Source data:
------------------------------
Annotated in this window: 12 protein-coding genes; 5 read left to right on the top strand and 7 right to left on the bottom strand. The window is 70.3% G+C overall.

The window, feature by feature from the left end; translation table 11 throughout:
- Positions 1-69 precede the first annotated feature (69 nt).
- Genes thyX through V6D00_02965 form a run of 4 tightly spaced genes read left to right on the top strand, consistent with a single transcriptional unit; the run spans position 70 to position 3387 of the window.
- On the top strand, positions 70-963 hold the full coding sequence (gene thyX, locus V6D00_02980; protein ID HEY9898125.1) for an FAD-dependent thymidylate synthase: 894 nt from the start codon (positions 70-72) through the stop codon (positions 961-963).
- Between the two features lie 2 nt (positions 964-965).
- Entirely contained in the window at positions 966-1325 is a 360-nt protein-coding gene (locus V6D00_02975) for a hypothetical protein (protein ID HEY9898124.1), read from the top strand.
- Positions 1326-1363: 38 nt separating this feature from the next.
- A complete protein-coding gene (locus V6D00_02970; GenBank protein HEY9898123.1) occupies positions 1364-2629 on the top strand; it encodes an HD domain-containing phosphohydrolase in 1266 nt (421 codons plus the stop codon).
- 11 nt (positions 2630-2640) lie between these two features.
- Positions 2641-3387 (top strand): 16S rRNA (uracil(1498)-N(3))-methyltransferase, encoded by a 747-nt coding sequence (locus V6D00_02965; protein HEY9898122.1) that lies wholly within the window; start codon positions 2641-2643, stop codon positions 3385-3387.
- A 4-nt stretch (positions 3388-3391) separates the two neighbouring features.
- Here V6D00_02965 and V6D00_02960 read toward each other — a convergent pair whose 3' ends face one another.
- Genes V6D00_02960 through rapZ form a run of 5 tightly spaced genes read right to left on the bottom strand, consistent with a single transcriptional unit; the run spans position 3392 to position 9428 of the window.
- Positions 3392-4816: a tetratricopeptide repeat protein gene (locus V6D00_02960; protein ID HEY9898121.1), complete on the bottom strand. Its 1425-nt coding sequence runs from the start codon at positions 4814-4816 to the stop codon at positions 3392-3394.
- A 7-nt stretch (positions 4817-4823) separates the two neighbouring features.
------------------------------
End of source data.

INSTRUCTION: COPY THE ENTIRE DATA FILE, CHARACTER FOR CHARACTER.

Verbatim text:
Annotated in this window: 12 protein-coding genes; 5 read left to right on the top strand and 7 right to left on the bottom strand. The window is 70.3% G+C overall.

The window, feature by feature from the left end; translation table 11 throughout:
- Positions 1-69 precede the first annotated feature (69 nt).
- Genes thyX through V6D00_02965 form a run of 4 tightly spaced genes read left to right on the top strand, consistent with a single transcriptional unit; the run spans position 70 to position 3387 of the window.
- On the top strand, positions 70-963 hold the full coding sequence (gene thyX, locus V6D00_02980; protein ID HEY9898125.1) for an FAD-dependent thymidylate synthase: 894 nt from the start codon (positions 70-72) through the stop codon (positions 961-963).
- Between the two features lie 2 nt (positions 964-965).
- Entirely contained in the window at positions 966-1325 is a 360-nt protein-coding gene (locus V6D00_02975) for a hypothetical protein (protein ID HEY9898124.1), read from the top strand.
- Positions 1326-1363: 38 nt separating this feature from the next.
- A complete protein-coding gene (locus V6D00_02970; GenBank protein HEY9898123.1) occupies positions 1364-2629 on the top strand; it encodes an HD domain-containing phosphohydrolase in 1266 nt (421 codons plus the stop codon).
- 11 nt (positions 2630-2640) lie between these two features.
- Positions 2641-3387 (top strand): 16S rRNA (uracil(1498)-N(3))-methyltransferase, encoded by a 747-nt coding sequence (locus V6D00_02965; protein HEY9898122.1) that lies wholly within the window; start codon positions 2641-2643, stop codon positions 3385-3387.
- A 4-nt stretch (positions 3388-3391) separates the two neighbouring features.
- Here V6D00_02965 and V6D00_02960 read toward each other — a convergent pair whose 3' ends face one another.
- Genes V6D00_02960 through rapZ form a run of 5 tightly spaced genes read right to left on the bottom strand, consistent with a single transcriptional unit; the run spans position 3392 to position 9428 of the window.
- Positions 3392-4816: a tetratricopeptide repeat protein gene (locus V6D00_02960; protein ID HEY9898121.1), complete on the bottom strand. Its 1425-nt coding sequence runs from the start codon at positions 4814-4816 to the stop codon at positions 3392-3394.
- A 7-nt stretch (positions 4817-4823) separates the two neighbouring features.